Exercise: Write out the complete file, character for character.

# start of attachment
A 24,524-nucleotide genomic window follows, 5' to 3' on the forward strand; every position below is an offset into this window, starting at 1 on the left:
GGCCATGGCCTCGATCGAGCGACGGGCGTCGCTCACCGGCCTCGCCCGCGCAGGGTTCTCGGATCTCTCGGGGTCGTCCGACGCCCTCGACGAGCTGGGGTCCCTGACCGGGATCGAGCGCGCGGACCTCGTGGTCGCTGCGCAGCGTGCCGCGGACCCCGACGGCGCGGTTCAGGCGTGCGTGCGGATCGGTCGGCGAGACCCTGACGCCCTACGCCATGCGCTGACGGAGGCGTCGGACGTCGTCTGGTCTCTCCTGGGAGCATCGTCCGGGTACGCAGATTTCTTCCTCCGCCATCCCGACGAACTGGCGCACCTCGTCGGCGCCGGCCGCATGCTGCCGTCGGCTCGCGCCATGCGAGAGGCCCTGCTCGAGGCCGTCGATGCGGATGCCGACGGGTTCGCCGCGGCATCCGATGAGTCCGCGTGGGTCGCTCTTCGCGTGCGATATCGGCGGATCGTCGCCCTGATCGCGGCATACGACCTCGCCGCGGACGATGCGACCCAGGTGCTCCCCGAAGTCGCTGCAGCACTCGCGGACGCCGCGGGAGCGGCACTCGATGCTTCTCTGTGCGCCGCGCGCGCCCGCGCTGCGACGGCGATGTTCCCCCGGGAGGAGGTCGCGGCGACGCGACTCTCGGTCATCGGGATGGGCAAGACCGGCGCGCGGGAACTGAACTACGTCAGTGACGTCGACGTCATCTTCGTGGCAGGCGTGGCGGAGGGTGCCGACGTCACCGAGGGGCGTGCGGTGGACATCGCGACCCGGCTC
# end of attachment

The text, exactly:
A 24,524-nucleotide genomic window follows, 5' to 3' on the forward strand; every position below is an offset into this window, starting at 1 on the left:
GGCCATGGCCTCGATCGAGCGACGGGCGTCGCTCACCGGCCTCGCCCGCGCAGGGTTCTCGGATCTCTCGGGGTCGTCCGACGCCCTCGACGAGCTGGGGTCCCTGACCGGGATCGAGCGCGCGGACCTCGTGGTCGCTGCGCAGCGTGCCGCGGACCCCGACGGCGCGGTTCAGGCGTGCGTGCGGATCGGTCGGCGAGACCCTGACGCCCTACGCCATGCGCTGACGGAGGCGTCGGACGTCGTCTGGTCTCTCCTGGGAGCATCGTCCGGGTACGCAGATTTCTTCCTCCGCCATCCCGACGAACTGGCGCACCTCGTCGGCGCCGGCCGCATGCTGCCGTCGGCTCGCGCCATGCGAGAGGCCCTGCTCGAGGCCGTCGATGCGGATGCCGACGGGTTCGCCGCGGCATCCGATGAGTCCGCGTGGGTCGCTCTTCGCGTGCGATATCGGCGGATCGTCGCCCTGATCGCGGCATACGACCTCGCCGCGGACGATGCGACCCAGGTGCTCCCCGAAGTCGCTGCAGCACTCGCGGACGCCGCGGGAGCGGCACTCGATGCTTCTCTGTGCGCCGCGCGCGCCCGCGCTGCGACGGCGATGTTCCCCCGGGAGGAGGTCGCGGCGACGCGACTCTCGGTCATCGGGATGGGCAAGACCGGCGCGCGGGAACTGAACTACGTCAGTGACGTCGACGTCATCTTCGTGGCAGGCGTGGCGGAGGGTGCCGACGTCACCGAGGGGCGTGCGGTGGACATCGCGACCCGGCTC